The title of the first lesson in my polish textbook is:

"Kim jesteś? Kim pani jest? Kim pan jest?"

What's the meaning of these sentences? I guess: "Who are you?"

So is it also possible to say

"Kto jesteś?"...

What is the difference between kim and kto here?

Or is it wrong to use "kto" here? Or perhaps sounds it a bit weird to native speakers?

May 4, 2017


There are to many examples of „Kto (ty) jesteś?” to call it simply an error. There is also a version where the movable ending is attached to kto making it: „Ktoś jest?" or „Ktoś ty?” (this -ś, may also signify contraction of jesteś). Er even: „Kto ty?”. Other popular versions are: „A ty kto?” „A ty to kto?” and „Coś ty za jeden?”.

This kind of question was much more popular around 100 years ago. It is very often to find it in books, lyrics and translations of the Holy Bible. Aside „Kto jesteś?” and „Ktoś jest” this type of questions is still popular nowadays.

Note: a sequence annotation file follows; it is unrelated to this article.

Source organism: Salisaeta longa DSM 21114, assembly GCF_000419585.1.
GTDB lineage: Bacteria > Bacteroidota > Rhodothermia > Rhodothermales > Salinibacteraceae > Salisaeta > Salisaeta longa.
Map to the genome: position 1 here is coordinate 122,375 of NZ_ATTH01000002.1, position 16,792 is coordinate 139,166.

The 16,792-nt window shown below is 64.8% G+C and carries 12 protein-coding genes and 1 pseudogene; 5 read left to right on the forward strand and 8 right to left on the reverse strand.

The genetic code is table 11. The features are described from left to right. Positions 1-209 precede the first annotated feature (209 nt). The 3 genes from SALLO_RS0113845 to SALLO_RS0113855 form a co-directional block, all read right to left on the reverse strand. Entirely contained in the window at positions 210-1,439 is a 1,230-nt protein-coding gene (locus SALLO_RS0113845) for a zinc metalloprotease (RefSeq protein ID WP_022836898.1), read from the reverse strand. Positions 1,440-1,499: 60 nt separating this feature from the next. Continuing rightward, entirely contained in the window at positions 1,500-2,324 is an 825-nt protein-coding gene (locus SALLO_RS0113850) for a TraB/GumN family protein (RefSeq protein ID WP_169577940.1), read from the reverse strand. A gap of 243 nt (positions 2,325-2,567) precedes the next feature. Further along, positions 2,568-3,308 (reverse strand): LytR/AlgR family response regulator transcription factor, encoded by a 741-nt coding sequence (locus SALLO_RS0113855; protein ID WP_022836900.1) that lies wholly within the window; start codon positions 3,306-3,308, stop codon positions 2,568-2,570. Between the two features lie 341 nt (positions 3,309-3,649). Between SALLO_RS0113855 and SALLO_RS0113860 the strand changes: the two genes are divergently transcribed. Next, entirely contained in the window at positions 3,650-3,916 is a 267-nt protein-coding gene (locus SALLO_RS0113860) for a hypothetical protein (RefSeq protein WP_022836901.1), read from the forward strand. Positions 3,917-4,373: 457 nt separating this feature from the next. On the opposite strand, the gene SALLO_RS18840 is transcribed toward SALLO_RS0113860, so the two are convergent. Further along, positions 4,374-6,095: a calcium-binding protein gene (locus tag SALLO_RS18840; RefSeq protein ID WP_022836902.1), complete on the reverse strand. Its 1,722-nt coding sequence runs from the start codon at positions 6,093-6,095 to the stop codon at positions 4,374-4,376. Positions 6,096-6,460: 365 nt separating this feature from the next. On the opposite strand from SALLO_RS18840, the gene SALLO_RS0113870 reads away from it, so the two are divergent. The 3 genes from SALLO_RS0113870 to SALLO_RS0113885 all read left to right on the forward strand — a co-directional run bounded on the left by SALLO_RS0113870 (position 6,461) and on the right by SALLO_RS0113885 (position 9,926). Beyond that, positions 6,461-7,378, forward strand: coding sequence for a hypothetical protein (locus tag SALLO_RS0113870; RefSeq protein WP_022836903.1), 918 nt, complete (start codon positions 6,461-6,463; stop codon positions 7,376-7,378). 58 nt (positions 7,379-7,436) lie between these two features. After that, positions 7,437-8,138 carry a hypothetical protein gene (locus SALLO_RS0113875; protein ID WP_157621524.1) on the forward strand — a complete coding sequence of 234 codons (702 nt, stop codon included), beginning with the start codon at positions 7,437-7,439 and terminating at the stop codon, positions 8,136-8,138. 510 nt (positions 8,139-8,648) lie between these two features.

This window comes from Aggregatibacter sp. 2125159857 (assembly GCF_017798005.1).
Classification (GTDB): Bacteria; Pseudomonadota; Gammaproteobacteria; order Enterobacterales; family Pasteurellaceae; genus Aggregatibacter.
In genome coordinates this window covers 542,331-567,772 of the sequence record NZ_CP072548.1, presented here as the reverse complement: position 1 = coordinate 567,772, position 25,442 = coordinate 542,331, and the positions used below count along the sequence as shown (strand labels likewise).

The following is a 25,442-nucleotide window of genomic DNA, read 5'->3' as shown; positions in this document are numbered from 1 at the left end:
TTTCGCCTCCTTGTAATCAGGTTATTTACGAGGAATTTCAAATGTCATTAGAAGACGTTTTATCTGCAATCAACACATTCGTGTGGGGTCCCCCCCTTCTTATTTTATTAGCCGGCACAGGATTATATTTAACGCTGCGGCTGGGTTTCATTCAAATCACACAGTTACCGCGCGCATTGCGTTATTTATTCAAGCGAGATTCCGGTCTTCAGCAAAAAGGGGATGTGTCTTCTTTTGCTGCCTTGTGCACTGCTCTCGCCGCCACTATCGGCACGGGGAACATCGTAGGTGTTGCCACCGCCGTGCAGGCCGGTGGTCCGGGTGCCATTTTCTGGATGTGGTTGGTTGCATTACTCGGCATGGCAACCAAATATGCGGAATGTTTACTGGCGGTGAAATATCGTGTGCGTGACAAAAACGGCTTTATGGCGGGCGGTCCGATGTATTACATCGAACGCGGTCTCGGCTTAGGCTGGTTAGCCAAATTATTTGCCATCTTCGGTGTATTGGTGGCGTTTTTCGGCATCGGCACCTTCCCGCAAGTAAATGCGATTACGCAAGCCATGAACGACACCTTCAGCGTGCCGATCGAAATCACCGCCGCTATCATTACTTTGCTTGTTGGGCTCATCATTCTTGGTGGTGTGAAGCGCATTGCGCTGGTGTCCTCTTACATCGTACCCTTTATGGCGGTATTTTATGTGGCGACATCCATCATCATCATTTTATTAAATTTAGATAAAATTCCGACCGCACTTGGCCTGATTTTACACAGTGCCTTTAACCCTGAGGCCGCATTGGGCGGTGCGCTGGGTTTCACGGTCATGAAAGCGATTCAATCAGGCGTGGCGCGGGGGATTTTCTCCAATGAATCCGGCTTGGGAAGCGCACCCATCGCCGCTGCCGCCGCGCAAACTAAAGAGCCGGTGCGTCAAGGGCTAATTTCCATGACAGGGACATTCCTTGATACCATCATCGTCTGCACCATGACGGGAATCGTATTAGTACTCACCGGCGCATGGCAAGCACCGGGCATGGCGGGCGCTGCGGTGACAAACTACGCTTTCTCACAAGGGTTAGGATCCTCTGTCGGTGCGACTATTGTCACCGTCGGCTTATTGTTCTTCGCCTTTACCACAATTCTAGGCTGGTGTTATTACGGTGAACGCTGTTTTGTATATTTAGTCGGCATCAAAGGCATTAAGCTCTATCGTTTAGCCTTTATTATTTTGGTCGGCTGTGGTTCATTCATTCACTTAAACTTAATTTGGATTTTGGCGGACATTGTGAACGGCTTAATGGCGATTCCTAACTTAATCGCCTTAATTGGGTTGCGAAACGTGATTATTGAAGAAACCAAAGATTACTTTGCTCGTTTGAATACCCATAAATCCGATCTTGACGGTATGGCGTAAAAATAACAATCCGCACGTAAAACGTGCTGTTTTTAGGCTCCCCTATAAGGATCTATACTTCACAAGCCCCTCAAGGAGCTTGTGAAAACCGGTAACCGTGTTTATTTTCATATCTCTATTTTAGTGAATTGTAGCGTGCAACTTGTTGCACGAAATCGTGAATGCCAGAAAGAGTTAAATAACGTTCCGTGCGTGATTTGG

"Kto" is Nominative. Here you need Instrumental so only "Kim" is correct.

I think that the main difference for me is that "Kim" would be used when you ask the person you are addressing directly who they are, ie: A:Kim pani jest? / Who are you? B:Jestem nauczycielką / I am a teacher

"Kto" I think is used when you are asking someone about who someone else is, ie: A: Kto to jest? / Who is he? / Who is that person? B: To jest pan Nowak / That is mister Nowak

"Kto jesteś" is out-dated, definitely not something a native speaker would say.

Hope that makes it clearer :)
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Well... but you can also easily say "Kim jest ten mężczyzna?" (Who is this man?), "Kim ona jest?" (Who is she?), etc...

Hm.. true. I guess "Kim" can be used in both situations then, whereas "Kto" can not.

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